Despite impressive GDP growth and record low unemployment rates over the past
few years, the government has failed to significantly reduce the number of
households living under the poverty line or to alleviate the tremendous gaps
between the rich and poor.
In recent weeks, we have received reminders
that too many Israel have been left unaffected by our robust economy’s
First, there was the National Insurance Institute’s annual
poverty report, released at the end of November, which found that in 2011 almost
a fifth of all households were living under the poverty line, defined as half
the median disposable income per household.
Most shocking, perhaps, was
the fact that 20 percent of households in which at least one person worked were
poor. Before factoring in various welfare benefits, the poverty rate was 32.8%,
up slightly from 2010.
Next came the Alternative Poverty Report published
this week by Latet, an organization that helps needy families. Based on
responses from 675 people who receive aid from NGOs and from 500 members of the
general public, Latet’s survey found that one out of five children was forced to
drop out of school to help support his family. Ten percent of children of
impoverished families have begged for money on the streets over the past year
due. Overall, 27% of children have experienced full days without
Then on Tuesday, the National Council for the Child released data
showing that 905,000 children lived in poor households in 2011. This makes up
35.6% of the children in Israel. A full 65.8% of Arab children live under the
poverty level, nearly three times the proportion of Jewish children
For some time now, Israel’s poverty rates have been
significantly higher than in any other developed country.
In 2011, Israel
had the highest poverty rate of all OECD countries except Mexico, though the US,
Italy and Ireland came close to the Israeli level.
The reasons for our
high levels of poverty are well known. We have a very heterogeneous population.
A large proportion of Israelis were either refugees themselves or are children
of refugees who fled persecution.
Many came from relatively poor,
And Arabs and haredim have disproportionately high
levels of unemployment.
Based on international assessment exams, our
educational system is failing to prepare the next generation for an increasing
competitive, knowledge-based work environment. Haredi boys, who make up a
growing share of the school-age population, are not being taught English, math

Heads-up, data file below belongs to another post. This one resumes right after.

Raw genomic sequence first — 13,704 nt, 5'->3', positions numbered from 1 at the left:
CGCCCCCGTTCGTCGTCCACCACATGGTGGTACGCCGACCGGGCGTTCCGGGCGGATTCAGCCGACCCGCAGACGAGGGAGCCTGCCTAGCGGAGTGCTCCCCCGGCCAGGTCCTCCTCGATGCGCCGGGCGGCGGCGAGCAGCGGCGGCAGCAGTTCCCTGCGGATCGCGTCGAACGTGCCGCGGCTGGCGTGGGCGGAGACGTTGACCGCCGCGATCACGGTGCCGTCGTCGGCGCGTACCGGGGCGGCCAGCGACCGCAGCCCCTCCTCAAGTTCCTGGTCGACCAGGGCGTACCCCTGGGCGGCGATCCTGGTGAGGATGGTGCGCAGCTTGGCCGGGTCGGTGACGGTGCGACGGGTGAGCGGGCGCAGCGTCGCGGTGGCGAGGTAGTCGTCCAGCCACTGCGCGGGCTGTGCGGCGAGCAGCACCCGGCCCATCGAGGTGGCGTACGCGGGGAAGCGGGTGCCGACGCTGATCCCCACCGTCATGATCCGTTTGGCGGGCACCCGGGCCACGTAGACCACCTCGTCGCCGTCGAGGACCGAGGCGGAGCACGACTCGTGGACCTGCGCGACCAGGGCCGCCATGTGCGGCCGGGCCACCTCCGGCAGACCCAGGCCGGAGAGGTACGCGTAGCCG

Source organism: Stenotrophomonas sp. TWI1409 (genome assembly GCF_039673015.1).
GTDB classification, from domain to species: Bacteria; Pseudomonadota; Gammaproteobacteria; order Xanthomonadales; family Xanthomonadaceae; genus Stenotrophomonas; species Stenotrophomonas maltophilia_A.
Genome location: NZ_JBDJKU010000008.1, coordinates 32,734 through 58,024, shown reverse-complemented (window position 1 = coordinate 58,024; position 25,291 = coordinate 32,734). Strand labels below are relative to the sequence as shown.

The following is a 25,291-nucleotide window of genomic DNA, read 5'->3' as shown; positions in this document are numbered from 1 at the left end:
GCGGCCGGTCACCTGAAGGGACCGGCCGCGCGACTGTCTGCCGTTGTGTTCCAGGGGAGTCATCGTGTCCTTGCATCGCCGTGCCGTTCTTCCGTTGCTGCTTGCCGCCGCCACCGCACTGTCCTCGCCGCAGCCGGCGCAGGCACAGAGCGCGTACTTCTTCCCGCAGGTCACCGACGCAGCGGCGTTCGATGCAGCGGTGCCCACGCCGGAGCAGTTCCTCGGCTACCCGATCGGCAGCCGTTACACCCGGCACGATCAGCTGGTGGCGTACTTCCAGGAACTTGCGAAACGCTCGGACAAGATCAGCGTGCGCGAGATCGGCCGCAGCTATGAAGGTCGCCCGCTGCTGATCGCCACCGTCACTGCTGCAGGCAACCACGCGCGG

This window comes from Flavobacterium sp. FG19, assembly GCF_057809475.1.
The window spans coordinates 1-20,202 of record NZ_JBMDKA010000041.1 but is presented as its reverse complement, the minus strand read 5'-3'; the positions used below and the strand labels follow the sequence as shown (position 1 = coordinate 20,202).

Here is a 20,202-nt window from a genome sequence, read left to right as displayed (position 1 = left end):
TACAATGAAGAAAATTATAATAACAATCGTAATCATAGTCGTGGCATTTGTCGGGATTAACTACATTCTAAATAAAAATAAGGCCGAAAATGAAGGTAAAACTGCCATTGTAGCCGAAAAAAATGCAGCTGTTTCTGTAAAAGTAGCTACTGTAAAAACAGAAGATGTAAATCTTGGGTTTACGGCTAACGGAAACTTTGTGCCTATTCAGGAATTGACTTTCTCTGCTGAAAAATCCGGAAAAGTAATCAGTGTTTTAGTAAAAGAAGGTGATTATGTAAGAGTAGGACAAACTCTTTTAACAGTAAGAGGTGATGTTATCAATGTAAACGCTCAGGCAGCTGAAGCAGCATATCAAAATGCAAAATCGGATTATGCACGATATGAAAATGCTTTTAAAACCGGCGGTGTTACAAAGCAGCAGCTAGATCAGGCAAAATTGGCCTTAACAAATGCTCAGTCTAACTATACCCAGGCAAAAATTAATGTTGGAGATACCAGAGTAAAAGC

or sciences and are, therefore, unprepared for the job market, even if they were
not prevented from working because they refuse to perform mandatory military
In addition, entire sectors of the economy – building,
agricultural, in-home nursing – rely almost entirely on foreign workers. Large
segments of society – particularly the less educated – find it difficult to find
A lack of fair competition in the business sectors results in
a large amount of economic power concentrated in the hands of a few. The top 10
business concerns traded on the Tel Aviv Stock Exchange make up 41% of the total
market capitalization, much higher than in other developed
These socioeconomic ailments and others need to be addressed
before we can take steps toward eradicating the unacceptably high level of
poverty in Israeli society.
The timing of the publication of these
reports all pointing to the same underlying problem is auspicious.
just over a month, Israelis go to the polls to elect the 19th Knesset. Unlike
previous Knesset votes, which were dominated almost entirely by military and
diplomatic concerns, the present campaign has seen a higher level of public
awareness of the importance of socioeconomic issues.
According to the
Latet survey, 75% of respondents said socioeconomic malaise represents a greater
threat to Israel’s well-being than does Iran. In the coming weeks during which
Israelis have the undivided attention of politicians vying for votes, we should
demand coherent programs for the eradication of poverty.
parties that provide coherent solutions have earned our vote; those that do not
should be punished at the polls.